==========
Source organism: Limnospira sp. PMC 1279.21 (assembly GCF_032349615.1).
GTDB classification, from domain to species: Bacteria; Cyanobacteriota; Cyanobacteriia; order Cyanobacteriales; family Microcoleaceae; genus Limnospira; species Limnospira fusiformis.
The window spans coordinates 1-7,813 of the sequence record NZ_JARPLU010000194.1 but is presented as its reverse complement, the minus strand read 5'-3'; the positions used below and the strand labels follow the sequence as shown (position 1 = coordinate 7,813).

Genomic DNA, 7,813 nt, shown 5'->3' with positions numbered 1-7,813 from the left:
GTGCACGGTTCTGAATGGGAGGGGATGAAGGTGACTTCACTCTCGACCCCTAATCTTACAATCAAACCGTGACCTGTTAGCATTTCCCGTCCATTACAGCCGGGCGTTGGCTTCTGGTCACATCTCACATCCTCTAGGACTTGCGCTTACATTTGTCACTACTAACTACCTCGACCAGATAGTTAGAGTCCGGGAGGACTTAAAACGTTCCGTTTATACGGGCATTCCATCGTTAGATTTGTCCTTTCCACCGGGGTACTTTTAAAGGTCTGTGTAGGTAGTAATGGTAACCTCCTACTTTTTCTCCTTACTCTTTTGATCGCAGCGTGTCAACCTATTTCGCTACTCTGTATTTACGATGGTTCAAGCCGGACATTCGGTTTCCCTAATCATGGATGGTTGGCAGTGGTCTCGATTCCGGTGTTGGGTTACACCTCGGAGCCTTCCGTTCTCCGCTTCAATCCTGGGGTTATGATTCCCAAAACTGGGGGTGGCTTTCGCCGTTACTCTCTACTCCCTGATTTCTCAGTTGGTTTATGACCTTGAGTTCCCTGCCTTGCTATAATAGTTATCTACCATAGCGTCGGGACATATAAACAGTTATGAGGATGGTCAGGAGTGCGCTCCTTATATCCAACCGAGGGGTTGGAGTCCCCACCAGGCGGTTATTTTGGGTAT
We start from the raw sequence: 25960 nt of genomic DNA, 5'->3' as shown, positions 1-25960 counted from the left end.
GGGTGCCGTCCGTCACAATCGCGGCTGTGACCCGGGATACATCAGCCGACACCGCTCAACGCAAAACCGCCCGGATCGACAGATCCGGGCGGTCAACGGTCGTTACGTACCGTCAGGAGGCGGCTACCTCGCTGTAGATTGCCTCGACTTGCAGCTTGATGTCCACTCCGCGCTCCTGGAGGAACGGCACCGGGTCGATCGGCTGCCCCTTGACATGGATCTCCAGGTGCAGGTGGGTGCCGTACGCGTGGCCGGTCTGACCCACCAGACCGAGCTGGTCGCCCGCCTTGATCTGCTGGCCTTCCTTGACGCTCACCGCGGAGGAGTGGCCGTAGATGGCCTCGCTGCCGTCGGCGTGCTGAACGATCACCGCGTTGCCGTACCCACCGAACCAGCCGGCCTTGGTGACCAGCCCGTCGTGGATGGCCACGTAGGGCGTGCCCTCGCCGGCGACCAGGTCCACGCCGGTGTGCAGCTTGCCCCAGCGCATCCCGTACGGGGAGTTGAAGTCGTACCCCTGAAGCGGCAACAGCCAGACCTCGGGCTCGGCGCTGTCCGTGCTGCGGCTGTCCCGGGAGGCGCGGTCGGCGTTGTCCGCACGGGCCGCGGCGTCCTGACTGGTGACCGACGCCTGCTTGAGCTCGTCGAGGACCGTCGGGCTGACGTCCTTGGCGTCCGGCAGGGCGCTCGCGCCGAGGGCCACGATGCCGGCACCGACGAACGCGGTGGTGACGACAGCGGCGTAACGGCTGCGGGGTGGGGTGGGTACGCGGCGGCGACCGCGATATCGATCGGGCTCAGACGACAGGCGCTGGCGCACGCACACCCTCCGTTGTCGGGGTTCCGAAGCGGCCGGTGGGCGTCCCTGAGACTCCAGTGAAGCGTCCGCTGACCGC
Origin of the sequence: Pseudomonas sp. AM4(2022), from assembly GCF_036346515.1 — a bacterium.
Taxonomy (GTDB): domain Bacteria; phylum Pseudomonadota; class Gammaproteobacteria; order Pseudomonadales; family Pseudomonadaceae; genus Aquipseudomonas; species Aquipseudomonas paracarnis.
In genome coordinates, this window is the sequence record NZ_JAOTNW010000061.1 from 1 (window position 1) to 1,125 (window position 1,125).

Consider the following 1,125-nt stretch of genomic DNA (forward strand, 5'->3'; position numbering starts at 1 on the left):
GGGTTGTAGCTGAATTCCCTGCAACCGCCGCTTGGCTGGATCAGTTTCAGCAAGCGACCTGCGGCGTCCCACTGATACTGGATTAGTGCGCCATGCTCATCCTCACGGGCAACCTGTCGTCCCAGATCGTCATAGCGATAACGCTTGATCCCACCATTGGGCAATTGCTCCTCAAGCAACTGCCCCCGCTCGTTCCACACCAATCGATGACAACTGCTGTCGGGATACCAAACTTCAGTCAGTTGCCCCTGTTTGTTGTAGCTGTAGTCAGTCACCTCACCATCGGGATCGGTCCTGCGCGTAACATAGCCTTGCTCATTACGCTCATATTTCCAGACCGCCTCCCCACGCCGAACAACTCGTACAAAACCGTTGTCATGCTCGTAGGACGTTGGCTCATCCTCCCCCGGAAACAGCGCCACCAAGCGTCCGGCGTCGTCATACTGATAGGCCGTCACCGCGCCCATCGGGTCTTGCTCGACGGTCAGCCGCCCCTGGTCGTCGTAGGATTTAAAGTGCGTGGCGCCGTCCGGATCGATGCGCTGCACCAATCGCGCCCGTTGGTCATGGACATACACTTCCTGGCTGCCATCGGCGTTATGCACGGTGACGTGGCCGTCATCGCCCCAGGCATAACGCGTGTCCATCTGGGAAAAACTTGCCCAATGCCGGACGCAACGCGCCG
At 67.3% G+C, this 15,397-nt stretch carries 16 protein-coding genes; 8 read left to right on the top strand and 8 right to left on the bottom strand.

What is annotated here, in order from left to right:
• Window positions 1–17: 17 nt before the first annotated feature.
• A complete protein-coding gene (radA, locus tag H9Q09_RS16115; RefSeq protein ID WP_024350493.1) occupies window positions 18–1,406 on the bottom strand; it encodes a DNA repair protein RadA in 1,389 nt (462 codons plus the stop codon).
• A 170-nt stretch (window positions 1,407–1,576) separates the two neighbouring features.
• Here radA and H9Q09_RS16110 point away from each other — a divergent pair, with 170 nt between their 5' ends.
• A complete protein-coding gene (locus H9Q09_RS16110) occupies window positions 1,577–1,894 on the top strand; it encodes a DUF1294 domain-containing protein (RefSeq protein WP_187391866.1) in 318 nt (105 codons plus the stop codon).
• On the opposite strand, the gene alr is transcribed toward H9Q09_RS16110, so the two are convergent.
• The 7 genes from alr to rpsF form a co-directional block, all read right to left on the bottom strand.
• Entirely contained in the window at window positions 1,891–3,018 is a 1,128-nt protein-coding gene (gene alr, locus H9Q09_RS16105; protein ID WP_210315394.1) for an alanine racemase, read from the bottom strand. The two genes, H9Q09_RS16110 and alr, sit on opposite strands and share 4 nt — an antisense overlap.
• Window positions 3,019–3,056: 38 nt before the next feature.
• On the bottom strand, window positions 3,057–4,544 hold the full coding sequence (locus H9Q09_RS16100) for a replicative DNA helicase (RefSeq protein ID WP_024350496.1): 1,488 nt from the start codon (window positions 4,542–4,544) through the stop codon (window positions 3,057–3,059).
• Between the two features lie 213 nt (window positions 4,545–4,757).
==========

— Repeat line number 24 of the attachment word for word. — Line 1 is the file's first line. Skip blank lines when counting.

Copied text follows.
• On the bottom strand, window positions 3,057–4,544 hold the full coding sequence (locus H9Q09_RS16100) for a replicative DNA helicase (RefSeq protein ID WP_024350496.1): 1,488 nt from the start codon (window positions 4,542–4,544) through the stop codon (window positions 3,057–3,059).